What is Phishing?
First Financial Bank is dedicated to keeping you updated on different Internet scams that arise. We want to inform you about a scam called phishing. According to the Federal Trade Commission (FTC), Phishing is a high-tech scam that uses spam or pop-up messages to deceive you into disclosing your credit card numbers, bank account information, Social Security number, passwords or other sensitive information.
Phishers send an e-mail or pop-up message that claims to be from a business or organization that you deal with—for example, your Internet Service Provider (ISP), bank, online payment service, or even a government agency. The message usually says that you need to update or validate your account information.
Here are some helpful tips given by the Federal Trade Commission:
- If you get an e-mail or pop-up message that asks for personal or financial information, do not reply or click on the link in the message. Legitimate companies don't ask for this information via e-mail. If you are concerned about your account, contact the organization in the e-mail using a telephone number you know to be genuine, or open a new Internet browser session and type in the company's correct Web address. In any case, don't cut and paste the link in the message.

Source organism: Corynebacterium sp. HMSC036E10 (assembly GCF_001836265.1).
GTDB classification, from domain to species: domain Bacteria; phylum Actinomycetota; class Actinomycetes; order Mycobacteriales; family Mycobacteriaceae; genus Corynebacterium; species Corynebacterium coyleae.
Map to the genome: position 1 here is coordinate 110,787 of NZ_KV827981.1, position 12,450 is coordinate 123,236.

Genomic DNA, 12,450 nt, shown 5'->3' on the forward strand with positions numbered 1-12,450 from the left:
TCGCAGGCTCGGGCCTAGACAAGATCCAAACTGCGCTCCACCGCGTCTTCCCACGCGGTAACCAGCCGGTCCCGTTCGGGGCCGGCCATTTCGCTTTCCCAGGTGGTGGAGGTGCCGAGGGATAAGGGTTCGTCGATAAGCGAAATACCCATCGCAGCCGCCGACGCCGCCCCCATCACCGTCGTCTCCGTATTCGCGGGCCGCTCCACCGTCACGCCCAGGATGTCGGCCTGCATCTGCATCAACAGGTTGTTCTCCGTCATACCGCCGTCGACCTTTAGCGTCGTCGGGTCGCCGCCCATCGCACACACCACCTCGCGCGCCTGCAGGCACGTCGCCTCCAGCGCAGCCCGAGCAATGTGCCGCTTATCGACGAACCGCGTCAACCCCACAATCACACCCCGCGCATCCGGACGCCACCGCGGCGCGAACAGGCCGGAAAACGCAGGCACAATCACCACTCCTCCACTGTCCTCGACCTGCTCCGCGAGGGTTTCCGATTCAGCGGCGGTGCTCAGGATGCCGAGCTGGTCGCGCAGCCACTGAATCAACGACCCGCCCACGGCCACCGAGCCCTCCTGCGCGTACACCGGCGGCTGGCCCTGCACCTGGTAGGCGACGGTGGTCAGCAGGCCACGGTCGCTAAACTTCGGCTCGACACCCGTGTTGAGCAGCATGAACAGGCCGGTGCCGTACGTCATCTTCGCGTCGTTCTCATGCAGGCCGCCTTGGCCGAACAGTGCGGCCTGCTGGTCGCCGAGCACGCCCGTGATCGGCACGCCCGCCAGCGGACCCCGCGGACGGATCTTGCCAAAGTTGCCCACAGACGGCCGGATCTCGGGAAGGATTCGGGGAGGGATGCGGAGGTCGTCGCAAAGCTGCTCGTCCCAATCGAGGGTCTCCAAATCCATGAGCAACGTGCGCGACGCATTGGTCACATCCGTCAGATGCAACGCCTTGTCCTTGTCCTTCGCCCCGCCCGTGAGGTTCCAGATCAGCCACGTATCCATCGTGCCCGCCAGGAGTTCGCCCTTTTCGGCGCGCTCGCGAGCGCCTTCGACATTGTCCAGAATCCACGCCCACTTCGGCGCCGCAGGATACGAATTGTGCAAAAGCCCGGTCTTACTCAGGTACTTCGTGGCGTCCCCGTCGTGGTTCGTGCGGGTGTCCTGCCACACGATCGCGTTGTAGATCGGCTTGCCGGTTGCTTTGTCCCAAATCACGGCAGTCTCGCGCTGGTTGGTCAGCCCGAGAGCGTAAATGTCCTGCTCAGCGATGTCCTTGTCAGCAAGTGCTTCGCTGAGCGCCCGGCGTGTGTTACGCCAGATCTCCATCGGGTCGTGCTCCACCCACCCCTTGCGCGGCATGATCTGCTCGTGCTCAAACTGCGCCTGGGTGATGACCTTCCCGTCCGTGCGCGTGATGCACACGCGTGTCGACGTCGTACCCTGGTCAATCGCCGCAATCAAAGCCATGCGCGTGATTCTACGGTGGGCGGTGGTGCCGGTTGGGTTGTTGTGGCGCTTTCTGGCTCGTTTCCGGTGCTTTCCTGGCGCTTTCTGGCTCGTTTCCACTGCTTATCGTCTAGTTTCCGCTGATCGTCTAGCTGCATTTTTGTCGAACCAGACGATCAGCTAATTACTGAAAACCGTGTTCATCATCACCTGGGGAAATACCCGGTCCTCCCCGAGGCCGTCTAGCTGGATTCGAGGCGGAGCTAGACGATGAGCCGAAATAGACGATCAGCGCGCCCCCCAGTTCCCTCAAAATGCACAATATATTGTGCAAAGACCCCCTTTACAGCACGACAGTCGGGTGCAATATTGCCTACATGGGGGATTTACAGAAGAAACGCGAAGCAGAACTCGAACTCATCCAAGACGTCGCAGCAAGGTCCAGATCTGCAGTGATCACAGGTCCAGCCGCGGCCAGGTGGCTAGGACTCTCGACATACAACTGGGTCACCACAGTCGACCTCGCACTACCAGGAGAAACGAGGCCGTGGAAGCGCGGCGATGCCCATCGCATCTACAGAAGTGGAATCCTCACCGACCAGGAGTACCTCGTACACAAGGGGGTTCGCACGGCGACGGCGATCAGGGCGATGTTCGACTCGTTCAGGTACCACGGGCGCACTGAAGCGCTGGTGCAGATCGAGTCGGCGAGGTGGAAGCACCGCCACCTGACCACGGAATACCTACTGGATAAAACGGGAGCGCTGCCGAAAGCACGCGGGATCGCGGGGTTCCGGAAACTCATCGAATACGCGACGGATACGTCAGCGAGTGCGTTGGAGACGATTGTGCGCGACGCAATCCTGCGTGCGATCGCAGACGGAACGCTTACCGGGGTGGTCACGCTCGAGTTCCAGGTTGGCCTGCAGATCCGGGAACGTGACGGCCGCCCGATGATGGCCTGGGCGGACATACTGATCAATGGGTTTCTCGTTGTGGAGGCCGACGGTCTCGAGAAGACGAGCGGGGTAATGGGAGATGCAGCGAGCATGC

- Don't e-mail personal or financial information. E-mail is not a secure method of transmitting personal information. If you initiate a transaction and want to provide personal or financial information through an organization's website, look for indicators that the site is secure, like a lock icon on the browser's status bar or a URL for a website that begins "https:" (the "s" stands for secure). Unfortunately, no indicator is foolproof; some phishers have forged security icons.
- Review credit card and bank account statements as soon as you receive them to determine whether there are any unauthorized charges. If your statement is late by more than a couple of days, call your credit card company or bank to confirm your billing address and account balances.
- Use anti-virus software and keep it up to date. Some phishing e-mails contain software that can harm your computer or track your activities on the Internet without your knowledge. Anti-virus software and a firewall can protect you from inadvertently accepting such unwanted files. Anti-virus software scans incoming communications for troublesome files. Look for anti-virus software that recognizes current viruses as well as older ones; that can effectively reverse the damage; and that updates automatically.
- Be cautious about opening any attachment or downloading any files from emails you receive, regardless of who sent them.
- Report suspicious activity to the FTC. If you get spam that is phishing for information, forward it to firstname.lastname@example.org. If you believe you've been scammed, file your complaint with the FTC.